This post describes one way to configure a computer to centrally manage an IT training lab using Ansible. The control centre computer could be physical or virtual, headless or not, a laptop, a desktop or anything else: the only real requirements are that the device can bring up a CLI (command line interface) in a terminal, that the vi text editor is installed, and that normal SSH infrastructure is in place.
It is no secret that most corporate and industrial computing resources in the world today have now been migrated from physical infrastructure to a combination of public, private and hybrid cloud environments. A similar trend is now under way in the networking space, with network control logic shifting from proprietary hardware-based platforms to open source software-based platforms (SDN or Software Defined Networking).
This post outlines how to build a simple router using firewalld and dnsmasq on CentOS 7.3. The problem this router solves for us at SuniTAFE is that it isolates virtual networks being built or used by students on VMWare ESX hosts from the main college network, while still allowing student access to the college network for DNS forwarding and internet access purposes.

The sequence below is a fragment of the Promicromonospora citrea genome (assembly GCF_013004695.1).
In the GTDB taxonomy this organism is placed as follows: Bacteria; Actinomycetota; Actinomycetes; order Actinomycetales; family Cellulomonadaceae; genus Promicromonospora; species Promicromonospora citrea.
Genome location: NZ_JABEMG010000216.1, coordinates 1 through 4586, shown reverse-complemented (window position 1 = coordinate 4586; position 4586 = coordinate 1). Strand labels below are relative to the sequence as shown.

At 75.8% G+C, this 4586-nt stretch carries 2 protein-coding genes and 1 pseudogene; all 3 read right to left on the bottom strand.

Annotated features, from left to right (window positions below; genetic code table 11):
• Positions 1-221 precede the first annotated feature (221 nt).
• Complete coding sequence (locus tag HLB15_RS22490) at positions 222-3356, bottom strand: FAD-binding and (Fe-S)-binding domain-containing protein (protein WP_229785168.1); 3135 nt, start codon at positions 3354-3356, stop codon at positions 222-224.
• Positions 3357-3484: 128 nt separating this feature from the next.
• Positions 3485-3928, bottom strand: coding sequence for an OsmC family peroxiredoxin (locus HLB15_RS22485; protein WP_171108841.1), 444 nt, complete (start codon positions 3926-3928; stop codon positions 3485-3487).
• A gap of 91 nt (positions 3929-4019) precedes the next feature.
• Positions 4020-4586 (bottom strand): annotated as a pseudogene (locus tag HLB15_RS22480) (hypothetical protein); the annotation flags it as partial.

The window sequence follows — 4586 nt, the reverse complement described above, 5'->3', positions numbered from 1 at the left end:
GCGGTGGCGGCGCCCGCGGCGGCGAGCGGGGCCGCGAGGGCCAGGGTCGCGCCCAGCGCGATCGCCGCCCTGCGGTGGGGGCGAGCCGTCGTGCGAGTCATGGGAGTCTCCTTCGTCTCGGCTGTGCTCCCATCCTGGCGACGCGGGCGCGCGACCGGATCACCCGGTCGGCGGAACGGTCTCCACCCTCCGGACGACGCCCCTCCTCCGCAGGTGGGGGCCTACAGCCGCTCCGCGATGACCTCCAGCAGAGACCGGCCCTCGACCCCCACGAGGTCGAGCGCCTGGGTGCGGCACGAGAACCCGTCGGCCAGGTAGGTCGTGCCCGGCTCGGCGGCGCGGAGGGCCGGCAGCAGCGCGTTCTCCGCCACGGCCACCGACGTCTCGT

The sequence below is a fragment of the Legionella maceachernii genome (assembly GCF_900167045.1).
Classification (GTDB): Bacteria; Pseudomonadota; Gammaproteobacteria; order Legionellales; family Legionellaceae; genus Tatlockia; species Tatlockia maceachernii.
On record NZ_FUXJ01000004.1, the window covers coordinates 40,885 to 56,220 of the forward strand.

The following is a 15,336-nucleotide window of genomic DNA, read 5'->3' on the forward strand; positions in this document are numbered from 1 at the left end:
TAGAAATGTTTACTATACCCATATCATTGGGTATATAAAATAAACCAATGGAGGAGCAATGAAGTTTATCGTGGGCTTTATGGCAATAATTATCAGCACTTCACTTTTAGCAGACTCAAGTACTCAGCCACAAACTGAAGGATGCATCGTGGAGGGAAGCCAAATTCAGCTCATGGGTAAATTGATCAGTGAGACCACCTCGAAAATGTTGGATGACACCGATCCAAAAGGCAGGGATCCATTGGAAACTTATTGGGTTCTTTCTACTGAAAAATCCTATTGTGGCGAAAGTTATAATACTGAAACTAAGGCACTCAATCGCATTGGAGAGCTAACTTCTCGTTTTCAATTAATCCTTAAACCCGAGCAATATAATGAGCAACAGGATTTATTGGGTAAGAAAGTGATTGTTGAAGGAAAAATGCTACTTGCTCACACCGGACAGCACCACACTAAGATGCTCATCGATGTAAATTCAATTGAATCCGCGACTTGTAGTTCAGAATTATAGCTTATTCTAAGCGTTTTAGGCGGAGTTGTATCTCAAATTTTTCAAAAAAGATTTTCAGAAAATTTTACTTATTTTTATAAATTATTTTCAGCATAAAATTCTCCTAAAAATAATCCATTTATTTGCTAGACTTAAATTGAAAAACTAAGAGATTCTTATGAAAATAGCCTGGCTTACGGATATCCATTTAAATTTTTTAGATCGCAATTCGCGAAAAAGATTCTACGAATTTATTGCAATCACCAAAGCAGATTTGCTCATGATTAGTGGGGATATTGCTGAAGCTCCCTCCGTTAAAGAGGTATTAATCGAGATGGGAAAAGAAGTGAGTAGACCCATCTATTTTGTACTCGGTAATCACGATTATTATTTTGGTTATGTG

CentOS 7 is a rock-solid development and production platform, but this stability often means that default web-related packages are outdated. It turns out golang is no exception: the default CentOS 7 version is 1.4, whereas I wanted 1.6. There have been some changes in golang project layout between the two versions and I figured I may as well get with the program and update before starting a new API project.
I recently upgraded my development laptop to CentOS 7 and while I was at it built a spare laptop running the same operating system. After manually creating a dozen MySQL databases and users and then importing their data from dump files on one laptop, I wasn’t interested in going through exactly the same process again on the second laptop.